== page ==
What are the current treatment options for older secondary acute myeloid leukemia (sAML) patients with myelodysplasia (MDS)-related changes?

Published on September 15, 2021 in Treatment

Jeffrey E. Lancet, MD
Department Chair
Malignant Hematology
Moffitt Cancer Center
Tampa, Florida

In a patient who can tolerate intensive therapy with potential candidacy for bone marrow transplant, induction chemotherapy would be very reasonable. What often works in these cases is CPX-351. CPX-351 is a liposomal encapsulated formulation of both cytarabine and daunorubicin in a fixed molar concentration ratio of 5:1. CPX-351 has been studied over the past several years, and findings have indicated that CPX-351 is an effective therapy that is better than traditional induction chemotherapy for older patients with newly diagnosed secondary or therapy-related acute myeloid leukemia (AML).

It is important to recognize that CPX-351 is, of course, considered intensive induction chemotherapy and should be managed as such. The main toxicities that we think about with such a regimen would mainly be related to neutropenia and infection.1 These are not unique to CPX-351 but are something we must need to pay close attention to in our patients on this particular therapy.

In addition, it is important to recognize that the hematologic toxicities of CPX-351 are more pronounced than traditional induction chemotherapy with 7+3; specifically, the duration of neutropenia and thrombocytopenia is approximately 7 to 10 days longer with CPX-351 compared with 7+3.2 This is important because it can potentially leave patients at higher risk for infection over a longer period of time, and it is therefore important to be very judicious about when to begin to back off antibiotics and to monitor infections very closely.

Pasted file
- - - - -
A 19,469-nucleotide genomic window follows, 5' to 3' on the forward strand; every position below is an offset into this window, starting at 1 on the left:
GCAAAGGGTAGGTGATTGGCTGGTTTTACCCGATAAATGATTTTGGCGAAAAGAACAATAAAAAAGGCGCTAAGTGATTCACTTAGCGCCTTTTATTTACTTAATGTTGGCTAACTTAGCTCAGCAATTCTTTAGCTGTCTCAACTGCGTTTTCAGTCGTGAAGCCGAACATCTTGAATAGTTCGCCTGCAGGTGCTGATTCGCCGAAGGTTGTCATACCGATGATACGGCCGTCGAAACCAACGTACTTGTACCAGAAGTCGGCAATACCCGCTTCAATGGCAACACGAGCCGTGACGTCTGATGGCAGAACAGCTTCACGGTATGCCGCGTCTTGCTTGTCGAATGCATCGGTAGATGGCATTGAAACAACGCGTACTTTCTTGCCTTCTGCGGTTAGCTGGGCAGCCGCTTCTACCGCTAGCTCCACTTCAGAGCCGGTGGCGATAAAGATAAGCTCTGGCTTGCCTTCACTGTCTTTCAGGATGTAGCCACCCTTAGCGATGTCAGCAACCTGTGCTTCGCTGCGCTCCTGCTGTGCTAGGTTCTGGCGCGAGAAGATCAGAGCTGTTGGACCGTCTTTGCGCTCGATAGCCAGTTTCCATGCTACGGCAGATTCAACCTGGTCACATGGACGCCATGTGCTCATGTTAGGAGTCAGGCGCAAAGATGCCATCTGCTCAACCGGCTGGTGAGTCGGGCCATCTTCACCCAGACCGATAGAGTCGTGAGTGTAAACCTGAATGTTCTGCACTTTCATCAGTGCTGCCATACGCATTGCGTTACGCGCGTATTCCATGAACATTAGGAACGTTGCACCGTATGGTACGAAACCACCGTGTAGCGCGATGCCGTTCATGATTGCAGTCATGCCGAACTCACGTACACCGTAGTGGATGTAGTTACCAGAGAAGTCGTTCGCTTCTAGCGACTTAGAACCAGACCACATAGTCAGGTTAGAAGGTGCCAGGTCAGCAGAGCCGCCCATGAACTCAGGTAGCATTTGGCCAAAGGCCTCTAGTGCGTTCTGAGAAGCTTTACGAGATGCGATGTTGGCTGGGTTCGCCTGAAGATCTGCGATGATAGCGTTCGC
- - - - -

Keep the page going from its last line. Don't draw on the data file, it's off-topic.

Alternately, an older, frail patient who is not considered a transplant candidate should preferentially receive a combination of hypomethylating agent (HMA) and venetoclax. The combination of HMA therapy, namely azacitidine, plus the BCL2 inhibitor venetoclax, was recently demonstrated in a phase 3 randomized trial to have significant superiority in terms of overall survival compared with the use of single HMA therapy, indicating that the combination of HMA plus venetoclax is also an appropriate therapy for older patients with newly diagnosed AML.3 However, we have to recognize that these two strategies, CPX-351 and HMA/venetoclax, have not been compared head-to-head. Thus, we cannot speak to the superiority of one regimen versus the other. I think this is going to be one of the most important debates or dilemmas that we have over the next few years with respect to initial therapy for sAML.

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  1. Lancet JE, Uy GL, Cortes JE, et al. CPX-351 (cytarabine and daunorubicin) liposome for injection versus conventional cytarabine plus daunorubicin in older patients with newly diagnosed acute myeloid leukemia. J Clin Oncol. 2018;36(26):2684-2692.
  2. VYXEOS™ (daunorubicin and cytarabine injection), solution for intravenous use [package insert]. Palo Alto, CA; Jazz Pharmaceuticals, Inc.; 2019.
  3. DiNardo CD, Jonas BA, Pullarkat V, et al. Azacitidine and venetoclax in previously untreated acute myeloid leukemia. N Engl J Med. 2020;383:617-629.

Last modified: August 26, 2021